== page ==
Dermatology Advocacy Groups May Not Disclose Conflicts Dermatology Advocacy Groups May Not Disclose Conflicts
Many patient advocacy groups focused on skin conditions receive funding from companies that sell dermatology treatments, and a new study suggests these nonprofits don't always disclose their ties to industry.Reuters Health Information
ConclusionsThis study indicates that a substantial proportion of subjects with OA experience severe asthma and identifies potentially modifiable risk factors for severe OA that should be targeted in order to reduce the adverse impacts of the disease.
(MedPage Today) -- New evidence also presented on breastfeeding and development of atopic disease, asthma
Publication date: Available online 23 March 2019Source: Journal of Food Composition and AnalysisAuthor(s): Katsunari Ippoushi, Yoshimi Tanaka, Manabu Wakagi, Naoto Hashimoto, Yuko Takano-IshikawaAbstractPru p 1 and Pru p 3 are proteins found in peach (Prunus persica (L.) Batsch), and they are members of the pathogenesis-related protein 10 (PR-10) and non-specific lipid transfer protein (nsLTP) families, respectively. They are the main allergens of peach. In this paper, we describe a quantitative method for these proteins based on protein absolute quantification with liquid chromatography–tandem mass spectrometry, and...
Giving thyroid hormone replacement before conception didn't prevent miscarriages or other adverse pregnancy outcomes in euthyroid women with thyroid peroxidase antibodies, shows the TABLET trial.Medscape Medical News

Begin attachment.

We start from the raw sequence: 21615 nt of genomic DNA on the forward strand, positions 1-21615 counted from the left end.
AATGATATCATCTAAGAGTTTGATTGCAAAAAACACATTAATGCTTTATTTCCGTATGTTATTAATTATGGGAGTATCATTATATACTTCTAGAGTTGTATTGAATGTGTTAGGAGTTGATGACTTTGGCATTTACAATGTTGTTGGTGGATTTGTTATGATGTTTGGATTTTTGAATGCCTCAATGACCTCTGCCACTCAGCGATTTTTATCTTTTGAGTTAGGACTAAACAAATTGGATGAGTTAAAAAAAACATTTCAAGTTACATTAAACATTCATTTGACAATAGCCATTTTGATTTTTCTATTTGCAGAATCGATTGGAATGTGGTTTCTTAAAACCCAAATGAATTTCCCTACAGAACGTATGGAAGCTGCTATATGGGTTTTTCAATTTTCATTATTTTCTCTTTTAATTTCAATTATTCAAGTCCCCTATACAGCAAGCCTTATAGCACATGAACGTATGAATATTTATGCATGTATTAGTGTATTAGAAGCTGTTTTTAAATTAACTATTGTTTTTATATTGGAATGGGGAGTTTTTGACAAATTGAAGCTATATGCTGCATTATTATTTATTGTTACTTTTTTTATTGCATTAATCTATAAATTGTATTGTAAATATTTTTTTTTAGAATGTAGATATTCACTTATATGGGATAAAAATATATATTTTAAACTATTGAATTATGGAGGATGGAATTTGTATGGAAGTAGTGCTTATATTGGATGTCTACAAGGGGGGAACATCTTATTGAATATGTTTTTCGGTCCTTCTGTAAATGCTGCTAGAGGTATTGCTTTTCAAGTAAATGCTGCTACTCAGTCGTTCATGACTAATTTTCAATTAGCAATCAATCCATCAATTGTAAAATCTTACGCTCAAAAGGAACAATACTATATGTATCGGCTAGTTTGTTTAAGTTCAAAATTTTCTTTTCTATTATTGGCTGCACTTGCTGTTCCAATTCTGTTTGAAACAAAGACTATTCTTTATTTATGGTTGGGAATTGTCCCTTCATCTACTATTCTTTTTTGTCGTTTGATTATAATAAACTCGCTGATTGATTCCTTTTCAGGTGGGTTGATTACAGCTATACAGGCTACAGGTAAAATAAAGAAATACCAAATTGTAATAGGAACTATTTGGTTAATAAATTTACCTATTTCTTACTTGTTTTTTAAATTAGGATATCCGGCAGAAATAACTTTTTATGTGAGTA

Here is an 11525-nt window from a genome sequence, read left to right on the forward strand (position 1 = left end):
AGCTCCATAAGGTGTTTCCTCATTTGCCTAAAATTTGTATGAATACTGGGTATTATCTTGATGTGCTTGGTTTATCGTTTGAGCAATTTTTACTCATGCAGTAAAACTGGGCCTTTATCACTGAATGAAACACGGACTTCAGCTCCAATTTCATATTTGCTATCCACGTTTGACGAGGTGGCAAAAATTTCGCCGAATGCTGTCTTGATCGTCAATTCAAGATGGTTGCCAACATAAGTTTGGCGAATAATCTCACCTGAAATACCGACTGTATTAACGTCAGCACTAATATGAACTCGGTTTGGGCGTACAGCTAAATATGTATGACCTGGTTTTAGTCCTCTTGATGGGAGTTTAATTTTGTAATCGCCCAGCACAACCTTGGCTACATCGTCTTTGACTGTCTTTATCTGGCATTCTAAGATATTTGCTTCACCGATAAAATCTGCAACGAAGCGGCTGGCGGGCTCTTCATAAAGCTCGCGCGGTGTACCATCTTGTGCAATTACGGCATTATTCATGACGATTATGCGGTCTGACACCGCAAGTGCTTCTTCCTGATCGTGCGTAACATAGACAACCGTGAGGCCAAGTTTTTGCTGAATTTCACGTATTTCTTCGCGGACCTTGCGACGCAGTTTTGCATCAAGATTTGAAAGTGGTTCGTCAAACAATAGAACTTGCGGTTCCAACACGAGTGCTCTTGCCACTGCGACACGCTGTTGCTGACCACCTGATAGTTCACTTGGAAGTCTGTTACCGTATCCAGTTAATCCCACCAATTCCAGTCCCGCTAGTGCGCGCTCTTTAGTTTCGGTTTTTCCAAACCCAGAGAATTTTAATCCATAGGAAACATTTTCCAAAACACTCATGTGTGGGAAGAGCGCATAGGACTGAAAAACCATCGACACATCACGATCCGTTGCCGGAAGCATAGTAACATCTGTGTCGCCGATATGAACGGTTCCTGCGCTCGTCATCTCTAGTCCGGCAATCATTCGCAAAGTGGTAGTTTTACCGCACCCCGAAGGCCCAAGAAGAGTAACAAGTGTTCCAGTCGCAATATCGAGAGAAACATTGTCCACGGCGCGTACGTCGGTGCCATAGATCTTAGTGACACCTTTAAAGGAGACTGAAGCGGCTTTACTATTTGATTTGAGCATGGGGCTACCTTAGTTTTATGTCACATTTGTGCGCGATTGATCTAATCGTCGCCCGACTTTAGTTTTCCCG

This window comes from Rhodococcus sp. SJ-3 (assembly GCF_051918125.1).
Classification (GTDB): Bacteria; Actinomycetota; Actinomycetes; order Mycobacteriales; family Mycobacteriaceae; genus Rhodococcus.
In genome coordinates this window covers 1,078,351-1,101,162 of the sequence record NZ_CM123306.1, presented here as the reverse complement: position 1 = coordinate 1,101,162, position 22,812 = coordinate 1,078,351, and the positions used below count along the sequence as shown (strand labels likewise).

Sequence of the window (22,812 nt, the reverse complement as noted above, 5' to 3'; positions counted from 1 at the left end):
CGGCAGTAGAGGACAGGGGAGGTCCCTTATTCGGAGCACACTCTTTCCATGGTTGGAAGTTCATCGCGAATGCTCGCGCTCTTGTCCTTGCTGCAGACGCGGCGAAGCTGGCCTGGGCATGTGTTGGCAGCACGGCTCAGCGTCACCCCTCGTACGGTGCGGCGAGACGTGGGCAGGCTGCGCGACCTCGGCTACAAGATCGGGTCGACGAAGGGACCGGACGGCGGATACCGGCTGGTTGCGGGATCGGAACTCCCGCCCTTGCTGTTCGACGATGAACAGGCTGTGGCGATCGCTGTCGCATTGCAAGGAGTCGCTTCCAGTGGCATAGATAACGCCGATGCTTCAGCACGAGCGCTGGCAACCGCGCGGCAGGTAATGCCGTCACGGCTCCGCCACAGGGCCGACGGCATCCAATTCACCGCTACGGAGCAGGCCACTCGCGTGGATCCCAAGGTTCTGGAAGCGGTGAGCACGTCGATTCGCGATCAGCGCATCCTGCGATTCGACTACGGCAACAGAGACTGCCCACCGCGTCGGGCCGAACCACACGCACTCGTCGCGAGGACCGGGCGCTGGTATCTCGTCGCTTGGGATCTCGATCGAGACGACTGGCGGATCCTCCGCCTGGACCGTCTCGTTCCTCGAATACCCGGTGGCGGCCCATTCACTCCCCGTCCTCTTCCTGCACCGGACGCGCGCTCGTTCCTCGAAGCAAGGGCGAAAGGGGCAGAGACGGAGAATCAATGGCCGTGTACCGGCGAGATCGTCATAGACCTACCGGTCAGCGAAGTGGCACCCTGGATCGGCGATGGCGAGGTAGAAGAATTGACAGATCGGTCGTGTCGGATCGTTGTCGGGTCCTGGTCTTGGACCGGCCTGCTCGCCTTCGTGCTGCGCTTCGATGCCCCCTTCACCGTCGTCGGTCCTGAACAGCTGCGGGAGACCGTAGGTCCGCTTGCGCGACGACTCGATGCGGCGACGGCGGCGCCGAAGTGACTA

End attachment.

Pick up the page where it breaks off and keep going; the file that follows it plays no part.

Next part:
This study aimed to investigate whether subcutaneous immunotherapy (SCIT) with Fagales pollen-containing extracts can improve the clinical symptoms of OAS in Korea. In total, 56 OAS patients were included: 19 subjects treated with SCIT, which included Fagales pollen extracts, and 37 not treated with immunotherapy (IT). We reviewed the patients' medical records and administered a telephone questionnaire at one point to assess baseline OAS features and changes in the patients' OAS and allergic rhinoconjunctivitis (ARC) symptoms after treatment. Only 12 patients who received SCIT and 15 patients that did not receive SCIT coul...
Publication date: Available online 23 March 2019Source: The Journal of Allergy and Clinical Immunology: In PracticeAuthor(s): Pooja Mehta, Zhaoxing Pan, Glenn T. Furuta, Bethany M. Kwan
Publication date: Available online 23 March 2019Source: The Journal of Allergy and Clinical Immunology: In PracticeAuthor(s): Michele N. Pham, Michael Pistiner, Julie Wang
Publication date: Available online 22 March 2019Source: The Journal of Allergy and Clinical Immunology: In PracticeAuthor(s): Salma Alkhammash, Harmony Tsui, David M.P. Thomson
Publication date: Available online 22 March 2019Source: The Journal of Allergy and Clinical Immunology: In PracticeAuthor(s): Lucy A. Bilaver, Hemant P. Sharma, Ruchi S. Gupta, Linda J. Herbert, Mary Jane Marchisotto, Ozge N. Aktas, Jialing Jiang, Emily Miller
CONCLUSIONS: Our study evaluating patients with ACS or stable CAD undergoing PCI and treated with mono anti-platelet therapy with P2Y12 inhibitors due to aspirin intolerance shows a 25% incidence of POCE at one year. Further studies with adequate sample size are required to evaluate the efficacy and safety of mono anti-platelet therapy in this clinical scenario. PMID: 30895761 [PubMed - as supplied by publisher]